Within all that noise is this truth. The majority of paid apps on the App Store don’t even get close to 5,000 units sold, never-mind the old study’s 10,000 figure. Which means the probability of TimeToCall achieving less than one third of the sales needed to break even is above 60%. Economically, it’s almost guaranteed to be a disaster, a loss making exercise.

My Expectations

I will sell the app for 99c, I will not give it away. I did spend 100 hours making it.

I expect to sell a couple of hundred units over the next few months as friends and family and some of my readers purchase the app.

I expect to leave the app on the store for at least a year, but do not expect to ever exceed the 5,000 unit mark (50% probability).

I intend to spend more time (and therefore increase the cost and break-even) by supporting the product, issuing bug fixes and adding features.

I do not expect to make a penny in profit off of this app, ever! The chances of getting to even 21,429 units sold is just far too low.

So really, why do it then?

I wanted to do this for several reasons:

  • I wanted to check and ensure that my project estimations were accurate. Normally when a client requests an estimate, I have incomplete information about the app’s feature set, so I estimate what I know, and add a ‘fudge’ factor for the unknowns. With this app, I knew the full feature set at the start and made an estimate. After creating the app, I realized there were tasks I did not usually include in the estimate and now understand why my estimates are all a tad short. A good learning experience and better for my clients.
  • I needed to update my iOS skills after a year in Rails-land. The last few iOS apps I did were pre-retina, pre-blocks, pre-ARC, on old versions of iOS. I wanted to both learn the newer technologies and also get a feel for how much time they saved. Which is why this app uses Core Animation, ARC, blocks and all the new and cool iOS technologies I could squeeze into it.
  • I needed an app on the App store for portfolio purposes. I had pulled my old apps over a year ago as they did not reflect my current skill-set. And they were not really selling anyway. But clients do ask if there is an app they can download to get a feel for what I can produce.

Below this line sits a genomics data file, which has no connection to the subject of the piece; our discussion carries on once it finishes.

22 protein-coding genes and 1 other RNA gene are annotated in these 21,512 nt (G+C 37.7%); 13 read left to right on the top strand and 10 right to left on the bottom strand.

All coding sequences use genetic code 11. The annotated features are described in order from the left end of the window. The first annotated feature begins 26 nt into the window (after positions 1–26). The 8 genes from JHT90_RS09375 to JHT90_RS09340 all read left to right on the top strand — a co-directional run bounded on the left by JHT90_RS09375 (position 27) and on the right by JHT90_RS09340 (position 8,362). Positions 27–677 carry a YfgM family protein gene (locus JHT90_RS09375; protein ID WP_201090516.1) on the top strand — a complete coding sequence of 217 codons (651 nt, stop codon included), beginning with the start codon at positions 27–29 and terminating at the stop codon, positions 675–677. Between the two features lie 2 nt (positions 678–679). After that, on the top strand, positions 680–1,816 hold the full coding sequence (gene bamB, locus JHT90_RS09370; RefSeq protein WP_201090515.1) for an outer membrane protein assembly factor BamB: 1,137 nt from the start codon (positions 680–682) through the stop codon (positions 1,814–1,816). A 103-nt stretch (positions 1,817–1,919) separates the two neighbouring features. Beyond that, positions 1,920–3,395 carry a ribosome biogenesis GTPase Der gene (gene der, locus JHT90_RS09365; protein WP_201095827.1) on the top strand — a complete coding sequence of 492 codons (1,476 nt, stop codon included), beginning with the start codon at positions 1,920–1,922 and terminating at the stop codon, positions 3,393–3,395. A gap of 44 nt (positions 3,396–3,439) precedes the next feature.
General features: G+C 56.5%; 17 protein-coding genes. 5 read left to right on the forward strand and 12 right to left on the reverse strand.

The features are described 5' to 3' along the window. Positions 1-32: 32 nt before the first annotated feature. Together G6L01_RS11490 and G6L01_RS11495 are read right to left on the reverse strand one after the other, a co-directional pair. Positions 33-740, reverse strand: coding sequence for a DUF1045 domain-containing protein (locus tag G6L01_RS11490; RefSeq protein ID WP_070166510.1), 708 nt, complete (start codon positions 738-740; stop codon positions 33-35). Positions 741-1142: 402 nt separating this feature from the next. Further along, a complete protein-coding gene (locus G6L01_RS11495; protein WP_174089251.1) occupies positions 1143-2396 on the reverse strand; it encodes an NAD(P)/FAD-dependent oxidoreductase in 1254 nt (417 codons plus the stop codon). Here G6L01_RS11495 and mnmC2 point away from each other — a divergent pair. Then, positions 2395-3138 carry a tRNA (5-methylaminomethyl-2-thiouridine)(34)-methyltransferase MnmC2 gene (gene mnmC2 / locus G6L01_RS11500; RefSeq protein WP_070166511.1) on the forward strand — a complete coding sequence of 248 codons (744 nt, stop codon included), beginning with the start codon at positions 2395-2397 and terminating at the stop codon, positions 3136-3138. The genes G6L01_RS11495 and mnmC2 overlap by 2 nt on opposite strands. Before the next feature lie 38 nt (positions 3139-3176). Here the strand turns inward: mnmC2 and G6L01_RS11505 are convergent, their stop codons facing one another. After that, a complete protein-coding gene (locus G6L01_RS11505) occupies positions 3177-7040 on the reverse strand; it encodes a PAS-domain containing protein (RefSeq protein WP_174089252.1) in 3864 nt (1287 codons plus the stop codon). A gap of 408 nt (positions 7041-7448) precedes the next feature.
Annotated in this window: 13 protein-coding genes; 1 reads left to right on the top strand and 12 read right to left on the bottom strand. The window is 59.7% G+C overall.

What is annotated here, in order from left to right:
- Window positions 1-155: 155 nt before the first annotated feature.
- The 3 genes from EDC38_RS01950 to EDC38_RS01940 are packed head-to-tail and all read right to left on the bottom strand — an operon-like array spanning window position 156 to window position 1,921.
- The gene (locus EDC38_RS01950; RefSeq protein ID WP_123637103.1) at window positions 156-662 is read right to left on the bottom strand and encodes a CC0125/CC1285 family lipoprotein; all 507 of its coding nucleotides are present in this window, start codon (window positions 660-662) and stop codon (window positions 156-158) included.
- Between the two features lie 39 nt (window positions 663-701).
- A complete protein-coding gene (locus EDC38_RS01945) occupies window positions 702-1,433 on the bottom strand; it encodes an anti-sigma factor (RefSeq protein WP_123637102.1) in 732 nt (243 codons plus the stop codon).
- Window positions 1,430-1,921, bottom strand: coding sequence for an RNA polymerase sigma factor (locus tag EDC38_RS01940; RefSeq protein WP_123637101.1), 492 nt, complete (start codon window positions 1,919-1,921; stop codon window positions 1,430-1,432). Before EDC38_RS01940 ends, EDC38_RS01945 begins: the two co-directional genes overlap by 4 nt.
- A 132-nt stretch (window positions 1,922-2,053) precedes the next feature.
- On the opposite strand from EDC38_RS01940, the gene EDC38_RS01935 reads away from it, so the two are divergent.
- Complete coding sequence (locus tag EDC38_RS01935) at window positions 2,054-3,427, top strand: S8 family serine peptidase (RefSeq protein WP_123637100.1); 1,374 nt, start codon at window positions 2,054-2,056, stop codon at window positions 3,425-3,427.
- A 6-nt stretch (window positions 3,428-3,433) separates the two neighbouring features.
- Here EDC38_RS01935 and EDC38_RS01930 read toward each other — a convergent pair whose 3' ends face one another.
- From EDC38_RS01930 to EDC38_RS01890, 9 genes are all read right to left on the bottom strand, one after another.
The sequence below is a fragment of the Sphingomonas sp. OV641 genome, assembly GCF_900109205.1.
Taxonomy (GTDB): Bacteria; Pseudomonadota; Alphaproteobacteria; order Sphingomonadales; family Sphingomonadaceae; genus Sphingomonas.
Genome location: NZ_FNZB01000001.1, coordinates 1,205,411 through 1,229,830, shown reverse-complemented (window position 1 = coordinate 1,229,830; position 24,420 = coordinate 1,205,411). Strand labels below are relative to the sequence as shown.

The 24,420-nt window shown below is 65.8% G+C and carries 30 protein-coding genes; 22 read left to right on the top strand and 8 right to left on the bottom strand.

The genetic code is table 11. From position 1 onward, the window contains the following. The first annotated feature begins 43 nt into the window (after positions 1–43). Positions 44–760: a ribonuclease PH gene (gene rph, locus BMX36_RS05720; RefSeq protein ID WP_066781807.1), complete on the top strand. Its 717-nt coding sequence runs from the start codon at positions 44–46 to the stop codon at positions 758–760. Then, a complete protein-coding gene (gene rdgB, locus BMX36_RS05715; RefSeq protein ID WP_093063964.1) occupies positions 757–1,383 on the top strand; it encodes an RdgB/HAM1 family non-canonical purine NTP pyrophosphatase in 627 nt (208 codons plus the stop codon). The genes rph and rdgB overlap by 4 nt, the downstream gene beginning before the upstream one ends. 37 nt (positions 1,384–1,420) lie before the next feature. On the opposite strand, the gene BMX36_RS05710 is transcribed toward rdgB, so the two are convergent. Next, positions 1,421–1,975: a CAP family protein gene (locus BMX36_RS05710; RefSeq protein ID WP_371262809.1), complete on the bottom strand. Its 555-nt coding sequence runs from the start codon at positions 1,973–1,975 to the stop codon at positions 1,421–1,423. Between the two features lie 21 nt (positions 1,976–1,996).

• I wanted a real-world but fenced application development process to write about. I feel that there really does need to be a documented real-world example that helps potential clients to understand all that goes in to an app and why it costs what it does and takes as long as it does.

Next: Part 2: Building the Core.

TimeToCall can be downloaded from the App Store for 99c.

I hope you enjoy this series of articles on what goes in to the design and development of an iPhone or iPad application, and have a better feel for why these things take so much time and cost so much. If you like them, buy TimeToCall from the App Store, it helps me continue to write, and please tell your friends about these articles and this product.

Follow the author as @hiltmon on Twitter or @hiltmon on App.Net.

Time to Call - Coming Soon

“Ring Ring”

“Hmmmm Hello”

“Er Hi Mum”



“Do you know what the time is?”

“I know it’s after work in Sydney, but it’s 3AM here in New York”

“Yes I was sleeping”

“No, no, I’m awake now”

“Just please check the time before you call”

Never know when is the best time to call people overseas?

TimeToCall is coming soon for the iPhone and iPad.

Follow the author as @hiltmon on Twitter or @hiltmon on App.Net.

Dog With a Bone

I think one thing that is unique about programmers is that we are tenacious about getting a problem solved. As tenacious as a dog with a bone to chew. It irks us when things are not perfect, but instead of ignoring it or putting up with it, we put in the time and effort to solve it. No matter how small the niggle.

Maybe it’s simply because we can. Or maybe we’re anal or crazy. Or maybe we have wolf genes.

I was thinking about this last night at 2AM after a marathon coding and testing session. It all came about because a client mentioned in passing that three memorial dates out of thousands in her copy of Kifu were missing. She assumed that there must have been bad data, and I should not worry about it.

Telling a programmer not to worry about something is like taking a bone away from a dog. It drives us crazy.